This old house is green |

This old house is green

NWS old green home 1 KA 6-20-07

EAGLE ” There used to be an outhouse at Bryan and Anneliese Rooney’s home in Eagle, if that says anything.

Built in 1912, it’s one of the still standing grandpas of our valley’s rapidly growing family of condos and townhouses. Plumbing in this house didn’t show up until the 1950s.

But like your iron-pumping, marathon running grandpa, it found a way to stay healthy as it aged. It became energy efficient.

Old homes might seem to some people like hopeless cases in the increasingly popular world of green, but actually, they have the quickest, easiest and cheapest fixes, said Michelle Gilman, president of Active Energies, an Avon company that performs energy audits, solar design and provides consulting for contractors.

It doesn’t take a new home with a sod roof and geothermal heating to make a difference. You can begin simply with doing away with things farmers and ranchers also didn’t need decades ago.

When the Rooneys began home shopping in 2005, they were hoping to find something with character ” none of the same looking “cookie cutter” developments popping up around the valley. They found that much-sought character in a house on Howard Street that’s been around for what equates to an eternity in our continually developed community.

“It’s an old house through and through ” we weren’t interested in new construction,” Rooney said.”

What they didn’t expect to find was a house with a very modern approach to how it used and saved energy.

“The fact that there were green building practices in the home was really interesting to us, and kind of spurred our interest in that whole idea sustainable living,” Rooney said.

The house had previously been insulated with material no better than newspaper, Rooney said. This was replaced with top-grade insulation in the attic and walls. Single-pane aluminum windows were replaced with double paned, argon-filled windows.

The asphalt roof shingles were replaced with slate made from recycled rubber and plastics. An extended overhang was placed around the house to protect it from the blazing heat of the summer sun.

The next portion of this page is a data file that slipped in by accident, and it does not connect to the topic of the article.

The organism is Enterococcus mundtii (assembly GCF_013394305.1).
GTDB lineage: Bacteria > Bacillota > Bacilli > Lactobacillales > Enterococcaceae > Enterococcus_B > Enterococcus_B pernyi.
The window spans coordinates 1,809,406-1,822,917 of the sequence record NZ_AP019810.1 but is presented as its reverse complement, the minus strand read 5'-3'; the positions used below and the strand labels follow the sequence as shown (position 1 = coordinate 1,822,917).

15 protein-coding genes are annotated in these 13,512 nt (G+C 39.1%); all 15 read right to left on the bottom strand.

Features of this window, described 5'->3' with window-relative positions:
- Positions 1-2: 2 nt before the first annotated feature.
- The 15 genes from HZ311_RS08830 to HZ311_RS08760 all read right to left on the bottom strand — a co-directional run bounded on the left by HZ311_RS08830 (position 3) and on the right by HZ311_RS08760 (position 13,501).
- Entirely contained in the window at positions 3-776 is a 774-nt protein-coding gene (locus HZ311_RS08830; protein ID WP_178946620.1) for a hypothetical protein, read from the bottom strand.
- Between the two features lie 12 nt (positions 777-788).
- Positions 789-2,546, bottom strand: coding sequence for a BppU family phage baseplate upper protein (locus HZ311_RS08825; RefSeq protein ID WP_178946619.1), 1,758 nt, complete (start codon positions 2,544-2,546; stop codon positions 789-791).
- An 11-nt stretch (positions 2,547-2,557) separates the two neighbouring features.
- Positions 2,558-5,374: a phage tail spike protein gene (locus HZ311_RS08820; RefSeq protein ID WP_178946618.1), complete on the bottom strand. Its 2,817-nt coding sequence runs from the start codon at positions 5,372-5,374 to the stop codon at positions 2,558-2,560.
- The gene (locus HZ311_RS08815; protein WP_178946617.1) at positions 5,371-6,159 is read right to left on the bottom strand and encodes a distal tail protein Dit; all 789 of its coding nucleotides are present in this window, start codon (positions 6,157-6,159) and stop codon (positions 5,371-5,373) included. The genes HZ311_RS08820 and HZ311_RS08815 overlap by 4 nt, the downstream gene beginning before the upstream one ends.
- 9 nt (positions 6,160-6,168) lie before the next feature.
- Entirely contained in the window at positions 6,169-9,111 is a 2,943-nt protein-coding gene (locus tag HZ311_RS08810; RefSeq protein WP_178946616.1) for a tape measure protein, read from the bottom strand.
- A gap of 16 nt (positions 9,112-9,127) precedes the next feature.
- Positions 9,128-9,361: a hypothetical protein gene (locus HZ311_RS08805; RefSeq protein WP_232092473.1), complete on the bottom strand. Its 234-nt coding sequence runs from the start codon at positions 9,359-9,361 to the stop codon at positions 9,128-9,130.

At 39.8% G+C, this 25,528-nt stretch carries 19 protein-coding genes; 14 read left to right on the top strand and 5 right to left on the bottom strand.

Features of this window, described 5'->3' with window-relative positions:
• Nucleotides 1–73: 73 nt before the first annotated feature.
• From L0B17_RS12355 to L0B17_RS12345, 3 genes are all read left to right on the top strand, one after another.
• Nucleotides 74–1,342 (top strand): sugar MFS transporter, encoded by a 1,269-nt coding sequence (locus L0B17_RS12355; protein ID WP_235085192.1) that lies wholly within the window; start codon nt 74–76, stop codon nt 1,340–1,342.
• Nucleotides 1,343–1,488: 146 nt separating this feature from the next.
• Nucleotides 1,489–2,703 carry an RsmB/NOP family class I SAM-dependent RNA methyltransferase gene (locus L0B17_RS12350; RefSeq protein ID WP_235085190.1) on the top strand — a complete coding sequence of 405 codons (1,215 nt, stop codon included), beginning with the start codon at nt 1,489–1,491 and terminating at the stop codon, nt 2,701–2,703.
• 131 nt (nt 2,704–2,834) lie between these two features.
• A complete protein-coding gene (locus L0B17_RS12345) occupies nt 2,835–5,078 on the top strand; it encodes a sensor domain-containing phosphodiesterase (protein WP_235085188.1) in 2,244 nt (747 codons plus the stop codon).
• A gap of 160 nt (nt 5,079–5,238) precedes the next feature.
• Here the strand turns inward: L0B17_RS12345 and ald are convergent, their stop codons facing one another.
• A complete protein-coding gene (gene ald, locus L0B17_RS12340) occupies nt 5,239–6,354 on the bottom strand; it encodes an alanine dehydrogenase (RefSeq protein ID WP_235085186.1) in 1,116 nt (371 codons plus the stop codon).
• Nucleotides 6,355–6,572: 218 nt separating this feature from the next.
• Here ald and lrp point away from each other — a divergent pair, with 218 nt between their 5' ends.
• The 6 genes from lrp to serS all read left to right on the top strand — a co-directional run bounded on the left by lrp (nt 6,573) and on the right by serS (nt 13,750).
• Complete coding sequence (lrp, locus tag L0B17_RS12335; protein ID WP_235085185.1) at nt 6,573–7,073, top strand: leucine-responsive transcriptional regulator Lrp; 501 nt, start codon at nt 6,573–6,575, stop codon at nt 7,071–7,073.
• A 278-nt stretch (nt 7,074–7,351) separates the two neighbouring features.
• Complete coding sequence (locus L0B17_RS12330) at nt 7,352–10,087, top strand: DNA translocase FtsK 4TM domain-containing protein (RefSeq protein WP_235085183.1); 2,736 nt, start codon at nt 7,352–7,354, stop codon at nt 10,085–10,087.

The house was filled with low-flow shower heads and Energy Star appliances. Lightbulbs were replaced with compact florescents. The old gas heater was replaced with a quiet and efficient floor-mounted stove with a programmable thermostat.

“During the winter, when it’s cold in the morning, we set it to go on half an hour before we wake up, and it shuts down when we leave,” Rooney said.

Really though, nothing over the top was done. The house seems pretty tame when compared to newer houses in the valley built with beetle-killed pine trees and plastered with solar panels. Still, it inspired the Rooneys to live a more sustainable life, a life where they keep lights off, unplug everything and watch their water use.

“It opened our eyes that little changes can make differences over time.”

Many energy efficiency upgrades are simple and easy to do, especially some of the basic ones that can be fitted to old homes. Gilman said. Surprisingly, some people are apprehensive about having their home checked for environmental weaknesses.

“People don’t want to know how bad it is, but they really have the easiest fixes of anyone, and they don’t have to spend much money to see a huge return,” Gilman said.

Most people can figure out how to install a new thermostat or a low-flow shower head for instance. Most people can do caulking and weather stripping. Most people can hunt down or order Energy Star appliances. Usually, it’s in these older houses that people see the biggest and quickest return on their investment in energy efficiency.

Other things like insulation can be more involved, but they can still help out enough to make it worth your while. With newer houses, investments in energy saving measures can be more costly if they aren’t done during construction, Gilman said.

Staff writer Matt Terrell can be reached at 748-2955 or

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